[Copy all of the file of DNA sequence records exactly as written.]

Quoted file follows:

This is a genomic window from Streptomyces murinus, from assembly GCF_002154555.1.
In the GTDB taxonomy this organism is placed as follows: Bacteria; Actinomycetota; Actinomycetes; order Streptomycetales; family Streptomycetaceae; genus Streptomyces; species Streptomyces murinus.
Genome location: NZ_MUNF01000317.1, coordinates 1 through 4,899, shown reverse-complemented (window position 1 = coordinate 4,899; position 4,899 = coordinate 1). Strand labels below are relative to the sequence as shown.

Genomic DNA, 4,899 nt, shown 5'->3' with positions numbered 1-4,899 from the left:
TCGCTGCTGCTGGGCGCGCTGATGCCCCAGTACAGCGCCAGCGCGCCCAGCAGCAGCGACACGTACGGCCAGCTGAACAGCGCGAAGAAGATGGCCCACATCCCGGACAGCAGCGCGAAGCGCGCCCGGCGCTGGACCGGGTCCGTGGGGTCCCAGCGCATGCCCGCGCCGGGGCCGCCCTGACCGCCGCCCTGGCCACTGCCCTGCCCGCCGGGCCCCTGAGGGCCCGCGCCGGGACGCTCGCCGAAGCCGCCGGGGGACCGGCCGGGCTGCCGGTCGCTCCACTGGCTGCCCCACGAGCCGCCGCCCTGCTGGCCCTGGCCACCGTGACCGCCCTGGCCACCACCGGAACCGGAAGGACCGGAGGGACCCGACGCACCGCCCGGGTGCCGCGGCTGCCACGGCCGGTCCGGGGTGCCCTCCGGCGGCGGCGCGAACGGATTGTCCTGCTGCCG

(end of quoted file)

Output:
This is a genomic window from Streptomyces murinus, from assembly GCF_002154555.1.
In the GTDB taxonomy this organism is placed as follows: Bacteria; Actinomycetota; Actinomycetes; order Streptomycetales; family Streptomycetaceae; genus Streptomyces; species Streptomyces murinus.
Genome location: NZ_MUNF01000317.1, coordinates 1 through 4,899, shown reverse-complemented (window position 1 = coordinate 4,899; position 4,899 = coordinate 1). Strand labels below are relative to the sequence as shown.

Genomic DNA, 4,899 nt, shown 5'->3' with positions numbered 1-4,899 from the left:
TCGCTGCTGCTGGGCGCGCTGATGCCCCAGTACAGCGCCAGCGCGCCCAGCAGCAGCGACACGTACGGCCAGCTGAACAGCGCGAAGAAGATGGCCCACATCCCGGACAGCAGCGCGAAGCGCGCCCGGCGCTGGACCGGGTCCGTGGGGTCCCAGCGCATGCCCGCGCCGGGGCCGCCCTGACCGCCGCCCTGGCCACTGCCCTGCCCGCCGGGCCCCTGAGGGCCCGCGCCGGGACGCTCGCCGAAGCCGCCGGGGGACCGGCCGGGCTGCCGGTCGCTCCACTGGCTGCCCCACGAGCCGCCGCCCTGCTGGCCCTGGCCACCGTGACCGCCCTGGCCACCACCGGAACCGGAAGGACCGGAGGGACCCGACGCACCGCCCGGGTGCCGCGGCTGCCACGGCCGGTCCGGGGTGCCCTCCGGCGGCGGCGCGAACGGATTGTCCTGCTGCCG